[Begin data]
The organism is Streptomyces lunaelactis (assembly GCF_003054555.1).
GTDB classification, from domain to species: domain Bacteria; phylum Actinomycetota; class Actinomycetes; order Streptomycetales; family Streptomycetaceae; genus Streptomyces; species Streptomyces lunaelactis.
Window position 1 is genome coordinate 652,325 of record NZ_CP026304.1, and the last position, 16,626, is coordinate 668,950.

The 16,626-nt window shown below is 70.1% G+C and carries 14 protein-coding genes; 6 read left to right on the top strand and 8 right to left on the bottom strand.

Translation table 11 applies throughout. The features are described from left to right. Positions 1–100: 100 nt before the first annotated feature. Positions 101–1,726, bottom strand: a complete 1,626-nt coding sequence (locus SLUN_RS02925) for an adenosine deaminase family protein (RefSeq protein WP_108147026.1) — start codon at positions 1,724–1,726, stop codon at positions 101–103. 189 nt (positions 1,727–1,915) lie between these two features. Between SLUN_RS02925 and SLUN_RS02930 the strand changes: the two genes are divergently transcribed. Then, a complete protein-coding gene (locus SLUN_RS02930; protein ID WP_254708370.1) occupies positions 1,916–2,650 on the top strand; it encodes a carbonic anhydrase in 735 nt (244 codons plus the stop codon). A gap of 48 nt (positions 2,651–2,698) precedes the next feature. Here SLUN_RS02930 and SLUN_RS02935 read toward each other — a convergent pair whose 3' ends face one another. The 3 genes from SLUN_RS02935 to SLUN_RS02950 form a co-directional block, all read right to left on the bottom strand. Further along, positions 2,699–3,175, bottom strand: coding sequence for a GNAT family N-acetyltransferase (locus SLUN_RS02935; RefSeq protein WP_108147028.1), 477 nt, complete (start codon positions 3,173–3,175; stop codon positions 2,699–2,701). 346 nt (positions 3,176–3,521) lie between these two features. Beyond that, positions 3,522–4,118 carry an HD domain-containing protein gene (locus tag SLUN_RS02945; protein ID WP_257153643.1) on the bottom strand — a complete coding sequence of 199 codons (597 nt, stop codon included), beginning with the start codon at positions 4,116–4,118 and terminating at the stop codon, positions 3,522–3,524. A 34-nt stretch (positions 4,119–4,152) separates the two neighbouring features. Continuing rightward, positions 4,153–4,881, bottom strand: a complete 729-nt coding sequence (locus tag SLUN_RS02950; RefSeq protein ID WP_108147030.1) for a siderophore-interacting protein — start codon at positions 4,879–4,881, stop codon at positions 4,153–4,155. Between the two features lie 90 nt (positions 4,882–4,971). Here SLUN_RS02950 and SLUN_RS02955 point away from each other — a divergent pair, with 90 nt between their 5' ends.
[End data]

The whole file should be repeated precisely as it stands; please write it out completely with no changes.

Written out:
The organism is Streptomyces lunaelactis (assembly GCF_003054555.1).
GTDB classification, from domain to species: domain Bacteria; phylum Actinomycetota; class Actinomycetes; order Streptomycetales; family Streptomycetaceae; genus Streptomyces; species Streptomyces lunaelactis.
Window position 1 is genome coordinate 652,325 of record NZ_CP026304.1, and the last position, 16,626, is coordinate 668,950.

The 16,626-nt window shown below is 70.1% G+C and carries 14 protein-coding genes; 6 read left to right on the top strand and 8 right to left on the bottom strand.

Translation table 11 applies throughout. The features are described from left to right. Positions 1–100: 100 nt before the first annotated feature. Positions 101–1,726, bottom strand: a complete 1,626-nt coding sequence (locus SLUN_RS02925) for an adenosine deaminase family protein (RefSeq protein WP_108147026.1) — start codon at positions 1,724–1,726, stop codon at positions 101–103. 189 nt (positions 1,727–1,915) lie between these two features. Between SLUN_RS02925 and SLUN_RS02930 the strand changes: the two genes are divergently transcribed. Then, a complete protein-coding gene (locus SLUN_RS02930; protein ID WP_254708370.1) occupies positions 1,916–2,650 on the top strand; it encodes a carbonic anhydrase in 735 nt (244 codons plus the stop codon). A gap of 48 nt (positions 2,651–2,698) precedes the next feature. Here SLUN_RS02930 and SLUN_RS02935 read toward each other — a convergent pair whose 3' ends face one another. The 3 genes from SLUN_RS02935 to SLUN_RS02950 form a co-directional block, all read right to left on the bottom strand. Further along, positions 2,699–3,175, bottom strand: coding sequence for a GNAT family N-acetyltransferase (locus SLUN_RS02935; RefSeq protein WP_108147028.1), 477 nt, complete (start codon positions 3,173–3,175; stop codon positions 2,699–2,701). 346 nt (positions 3,176–3,521) lie between these two features. Beyond that, positions 3,522–4,118 carry an HD domain-containing protein gene (locus tag SLUN_RS02945; protein ID WP_257153643.1) on the bottom strand — a complete coding sequence of 199 codons (597 nt, stop codon included), beginning with the start codon at positions 4,116–4,118 and terminating at the stop codon, positions 3,522–3,524. A 34-nt stretch (positions 4,119–4,152) separates the two neighbouring features. Continuing rightward, positions 4,153–4,881, bottom strand: a complete 729-nt coding sequence (locus tag SLUN_RS02950; RefSeq protein ID WP_108147030.1) for a siderophore-interacting protein — start codon at positions 4,879–4,881, stop codon at positions 4,153–4,155. Between the two features lie 90 nt (positions 4,882–4,971). Here SLUN_RS02950 and SLUN_RS02955 point away from each other — a divergent pair, with 90 nt between their 5' ends.